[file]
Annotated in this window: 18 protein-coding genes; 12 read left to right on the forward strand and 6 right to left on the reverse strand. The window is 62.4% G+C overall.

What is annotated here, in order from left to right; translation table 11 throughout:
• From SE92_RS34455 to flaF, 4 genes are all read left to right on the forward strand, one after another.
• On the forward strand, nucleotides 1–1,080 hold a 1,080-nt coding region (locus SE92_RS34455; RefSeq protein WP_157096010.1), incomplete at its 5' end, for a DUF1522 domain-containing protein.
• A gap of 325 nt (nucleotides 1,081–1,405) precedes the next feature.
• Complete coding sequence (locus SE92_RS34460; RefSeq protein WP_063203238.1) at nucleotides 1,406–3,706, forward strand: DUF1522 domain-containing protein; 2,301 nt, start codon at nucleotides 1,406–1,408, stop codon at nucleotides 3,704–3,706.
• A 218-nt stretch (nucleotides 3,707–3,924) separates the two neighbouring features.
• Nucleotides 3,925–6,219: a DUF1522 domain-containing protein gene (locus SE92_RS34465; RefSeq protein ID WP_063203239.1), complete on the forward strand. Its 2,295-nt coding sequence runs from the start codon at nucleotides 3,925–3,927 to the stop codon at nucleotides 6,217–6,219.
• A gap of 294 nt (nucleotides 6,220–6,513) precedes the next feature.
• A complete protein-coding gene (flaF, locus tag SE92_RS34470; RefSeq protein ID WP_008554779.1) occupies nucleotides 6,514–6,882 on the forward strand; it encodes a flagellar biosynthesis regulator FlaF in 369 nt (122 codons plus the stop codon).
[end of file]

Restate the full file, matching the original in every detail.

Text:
Annotated in this window: 18 protein-coding genes; 12 read left to right on the forward strand and 6 right to left on the reverse strand. The window is 62.4% G+C overall.

What is annotated here, in order from left to right; translation table 11 throughout:
• From SE92_RS34455 to flaF, 4 genes are all read left to right on the forward strand, one after another.
• On the forward strand, nucleotides 1–1,080 hold a 1,080-nt coding region (locus SE92_RS34455; RefSeq protein WP_157096010.1), incomplete at its 5' end, for a DUF1522 domain-containing protein.
• A gap of 325 nt (nucleotides 1,081–1,405) precedes the next feature.
• Complete coding sequence (locus SE92_RS34460; RefSeq protein WP_063203238.1) at nucleotides 1,406–3,706, forward strand: DUF1522 domain-containing protein; 2,301 nt, start codon at nucleotides 1,406–1,408, stop codon at nucleotides 3,704–3,706.
• A 218-nt stretch (nucleotides 3,707–3,924) separates the two neighbouring features.
• Nucleotides 3,925–6,219: a DUF1522 domain-containing protein gene (locus SE92_RS34465; RefSeq protein ID WP_063203239.1), complete on the forward strand. Its 2,295-nt coding sequence runs from the start codon at nucleotides 3,925–3,927 to the stop codon at nucleotides 6,217–6,219.
• A gap of 294 nt (nucleotides 6,220–6,513) precedes the next feature.
• A complete protein-coding gene (flaF, locus tag SE92_RS34470; RefSeq protein ID WP_008554779.1) occupies nucleotides 6,514–6,882 on the forward strand; it encodes a flagellar biosynthesis regulator FlaF in 369 nt (122 codons plus the stop codon).